With the DHCP service no longer in the Server apps provided by Apple (for the most part), it’s important to look at alternative solutions to host the service. The DHCP Service in Windows Server is a Role that a Windows Server can fill that dynamically assigns IP addresses to client computers requesting addresses. The DHCP Role is easily added using the Server Manager application, available in the Administrative Tools menu of the Start Menu. Once opened, click on the Add Roles button.
At the Select Server Roles screen, locate DHCP Server and then check the box for it, which will allow you to click on the Next button.
At the DHCP Server screen, click on Next.
At the Select Network Connection Bindings screen, check the box for each network interface that will be available to DHCP to host DHCP scopes (a scope being a range of addresses that the server will host. Click on Next.
At the Specify IPv4 DNS Server Settings screen, enter the name of the search domain to be assigned in the “Parent domain” field. Then provide the ip address for the first DNS server that is provided to clients in the “Preferred DNS server IPv4 address” field. Click on Next once the appropriate DNS information has been provided.
If you are using “WINS servers click on WINS is required for applications on this network” and then click on the Next button.
At the “Add or Edit DHCP Scopes” screen, click on the Add… button to provide the first DHCP scope for the environment.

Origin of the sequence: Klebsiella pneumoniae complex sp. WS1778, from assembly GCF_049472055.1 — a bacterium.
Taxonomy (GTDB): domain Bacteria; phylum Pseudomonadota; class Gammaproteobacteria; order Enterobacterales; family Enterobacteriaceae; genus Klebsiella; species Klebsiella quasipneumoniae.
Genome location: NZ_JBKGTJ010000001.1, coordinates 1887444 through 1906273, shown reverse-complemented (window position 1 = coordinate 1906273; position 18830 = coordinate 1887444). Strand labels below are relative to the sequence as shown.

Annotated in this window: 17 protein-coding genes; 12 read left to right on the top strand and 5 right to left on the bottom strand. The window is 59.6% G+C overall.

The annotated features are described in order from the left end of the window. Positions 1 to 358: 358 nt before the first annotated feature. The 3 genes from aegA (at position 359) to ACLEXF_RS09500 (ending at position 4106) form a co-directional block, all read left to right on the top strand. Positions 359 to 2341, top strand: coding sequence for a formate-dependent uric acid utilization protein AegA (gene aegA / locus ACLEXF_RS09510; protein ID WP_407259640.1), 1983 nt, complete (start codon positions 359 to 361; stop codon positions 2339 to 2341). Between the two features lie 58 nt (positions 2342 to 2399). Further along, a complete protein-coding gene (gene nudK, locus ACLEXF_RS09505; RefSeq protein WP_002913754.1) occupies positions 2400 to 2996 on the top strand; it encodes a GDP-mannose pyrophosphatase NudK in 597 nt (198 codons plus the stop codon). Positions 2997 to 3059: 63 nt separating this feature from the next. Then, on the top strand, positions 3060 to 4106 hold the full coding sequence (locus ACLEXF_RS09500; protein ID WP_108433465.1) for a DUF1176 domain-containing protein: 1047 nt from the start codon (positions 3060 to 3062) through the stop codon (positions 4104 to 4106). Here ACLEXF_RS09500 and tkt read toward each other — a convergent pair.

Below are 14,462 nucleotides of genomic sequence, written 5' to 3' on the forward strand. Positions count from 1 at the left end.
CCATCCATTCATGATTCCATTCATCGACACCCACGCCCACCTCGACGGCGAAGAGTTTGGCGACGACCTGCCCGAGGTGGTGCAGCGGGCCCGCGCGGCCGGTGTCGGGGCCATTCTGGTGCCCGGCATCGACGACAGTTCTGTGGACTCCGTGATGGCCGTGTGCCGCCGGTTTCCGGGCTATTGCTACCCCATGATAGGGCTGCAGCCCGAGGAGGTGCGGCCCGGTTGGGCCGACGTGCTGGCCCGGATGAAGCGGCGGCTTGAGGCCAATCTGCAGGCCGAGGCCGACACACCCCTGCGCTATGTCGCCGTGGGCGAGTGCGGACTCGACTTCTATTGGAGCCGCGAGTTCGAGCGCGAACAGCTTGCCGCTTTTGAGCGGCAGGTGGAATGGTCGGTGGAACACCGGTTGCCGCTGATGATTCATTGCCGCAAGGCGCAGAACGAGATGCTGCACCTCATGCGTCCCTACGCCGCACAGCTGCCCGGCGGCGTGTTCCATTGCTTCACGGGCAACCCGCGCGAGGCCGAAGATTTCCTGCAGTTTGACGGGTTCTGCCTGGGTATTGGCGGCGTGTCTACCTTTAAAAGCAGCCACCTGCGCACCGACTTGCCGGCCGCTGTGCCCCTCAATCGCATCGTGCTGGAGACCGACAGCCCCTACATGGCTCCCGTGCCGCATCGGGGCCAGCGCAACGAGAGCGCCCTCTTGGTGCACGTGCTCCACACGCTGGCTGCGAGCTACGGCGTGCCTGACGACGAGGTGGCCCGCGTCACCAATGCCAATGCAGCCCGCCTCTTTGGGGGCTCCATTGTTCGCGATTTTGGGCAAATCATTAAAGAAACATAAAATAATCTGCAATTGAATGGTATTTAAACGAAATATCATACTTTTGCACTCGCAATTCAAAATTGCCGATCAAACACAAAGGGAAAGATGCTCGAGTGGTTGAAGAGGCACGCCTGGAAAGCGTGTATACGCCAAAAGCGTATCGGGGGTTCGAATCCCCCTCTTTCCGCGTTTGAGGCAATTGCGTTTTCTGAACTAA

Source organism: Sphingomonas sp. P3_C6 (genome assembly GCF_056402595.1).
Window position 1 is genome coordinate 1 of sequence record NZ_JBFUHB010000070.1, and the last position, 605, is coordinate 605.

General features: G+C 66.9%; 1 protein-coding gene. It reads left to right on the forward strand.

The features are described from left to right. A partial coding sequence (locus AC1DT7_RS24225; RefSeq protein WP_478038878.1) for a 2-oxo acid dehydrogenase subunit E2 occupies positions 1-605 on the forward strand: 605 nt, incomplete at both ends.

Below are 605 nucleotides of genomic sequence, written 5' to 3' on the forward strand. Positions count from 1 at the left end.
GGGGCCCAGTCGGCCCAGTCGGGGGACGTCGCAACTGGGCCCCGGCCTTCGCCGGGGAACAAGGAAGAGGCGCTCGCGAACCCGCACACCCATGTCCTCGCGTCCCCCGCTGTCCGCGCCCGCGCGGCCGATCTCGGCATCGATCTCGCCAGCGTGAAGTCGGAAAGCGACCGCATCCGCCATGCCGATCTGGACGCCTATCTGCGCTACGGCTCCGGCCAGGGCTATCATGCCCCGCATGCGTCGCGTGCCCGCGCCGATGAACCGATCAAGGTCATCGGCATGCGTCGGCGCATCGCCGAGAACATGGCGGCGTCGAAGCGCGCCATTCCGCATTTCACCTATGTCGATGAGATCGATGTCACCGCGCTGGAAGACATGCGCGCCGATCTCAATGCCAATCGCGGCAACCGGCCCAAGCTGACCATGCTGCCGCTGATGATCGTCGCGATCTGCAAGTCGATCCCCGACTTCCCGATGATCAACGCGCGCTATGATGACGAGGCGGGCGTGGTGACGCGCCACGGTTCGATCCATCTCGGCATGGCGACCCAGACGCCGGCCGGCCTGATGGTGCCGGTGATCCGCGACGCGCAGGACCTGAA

At the Add Scope screen, enter the following information:
- Scope name: A friendly name for the DHCP scope (e.g. Marketing Subnet)
- Starting IP address: The first IP address in the scope of addresses provided
- Ending IP address: The last IP address in the scope of addresses provided (note that you cannot overlap pools and that
- Subnet type: Select a type of scope being created (note that this changes the lease times)
- Activate this scope: Check this box to make the scope available immediately
- Subnet mask: The subnet mask used by clients of the scope
- Default gateway: The router for the scope being created
Once you’re satisfied with your settings, click OK. Next, select whether DHCP will be provided for IPv6 and click on Next.
If IPv6 is supported, enter the address of an IPv6 based DNS service. Click Next.
Next, integrate DHCP with Active Directory (to disable, use the “Skip authorization of this DHCP server in AD DS”) by either allowing the service to use the credentials of the currently logged in user or using the Specify button to provide a different user account.
At the Summary screen, verify the settings are as intended and then click on Next.The role is then installed and if you selected to do so the service is started as well. There are a lot of steps here, but if you’re new to Windows Server, don’t let that intimidate you. It’s a wizard and normally takes me a little less than 5 minutes, about what we grew to expect from OS X Server.